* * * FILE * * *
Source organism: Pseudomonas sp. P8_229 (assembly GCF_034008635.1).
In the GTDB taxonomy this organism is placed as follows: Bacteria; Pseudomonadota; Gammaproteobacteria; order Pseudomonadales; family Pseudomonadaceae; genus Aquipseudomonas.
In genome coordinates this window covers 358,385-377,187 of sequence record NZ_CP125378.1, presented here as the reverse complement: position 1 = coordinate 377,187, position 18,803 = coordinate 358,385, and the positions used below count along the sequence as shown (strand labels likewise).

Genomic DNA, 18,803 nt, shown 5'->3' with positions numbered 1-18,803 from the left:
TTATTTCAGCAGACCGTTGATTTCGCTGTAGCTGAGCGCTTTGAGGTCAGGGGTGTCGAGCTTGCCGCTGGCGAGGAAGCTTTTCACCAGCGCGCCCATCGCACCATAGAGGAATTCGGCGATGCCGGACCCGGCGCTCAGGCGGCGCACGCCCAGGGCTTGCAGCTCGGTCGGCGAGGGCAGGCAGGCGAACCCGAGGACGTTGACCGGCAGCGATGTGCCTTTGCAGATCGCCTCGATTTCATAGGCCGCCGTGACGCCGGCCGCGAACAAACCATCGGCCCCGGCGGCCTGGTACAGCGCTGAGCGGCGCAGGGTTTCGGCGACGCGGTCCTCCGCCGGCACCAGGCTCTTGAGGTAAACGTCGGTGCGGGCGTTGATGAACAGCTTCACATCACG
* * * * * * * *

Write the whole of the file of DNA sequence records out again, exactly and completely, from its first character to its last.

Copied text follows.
Source organism: Pseudomonas sp. P8_229 (assembly GCF_034008635.1).
In the GTDB taxonomy this organism is placed as follows: Bacteria; Pseudomonadota; Gammaproteobacteria; order Pseudomonadales; family Pseudomonadaceae; genus Aquipseudomonas.
In genome coordinates this window covers 358,385-377,187 of sequence record NZ_CP125378.1, presented here as the reverse complement: position 1 = coordinate 377,187, position 18,803 = coordinate 358,385, and the positions used below count along the sequence as shown (strand labels likewise).

Genomic DNA, 18,803 nt, shown 5'->3' with positions numbered 1-18,803 from the left:
TTATTTCAGCAGACCGTTGATTTCGCTGTAGCTGAGCGCTTTGAGGTCAGGGGTGTCGAGCTTGCCGCTGGCGAGGAAGCTTTTCACCAGCGCGCCCATCGCACCATAGAGGAATTCGGCGATGCCGGACCCGGCGCTCAGGCGGCGCACGCCCAGGGCTTGCAGCTCGGTCGGCGAGGGCAGGCAGGCGAACCCGAGGACGTTGACCGGCAGCGATGTGCCTTTGCAGATCGCCTCGATTTCATAGGCCGCCGTGACGCCGGCCGCGAACAAACCATCGGCCCCGGCGGCCTGGTACAGCGCTGAGCGGCGCAGGGTTTCGGCGACGCGGTCCTCCGCCGGCACCAGGCTCTTGAGGTAAACGTCGGTGCGGGCGTTGATGAACAGCTTCACATCACG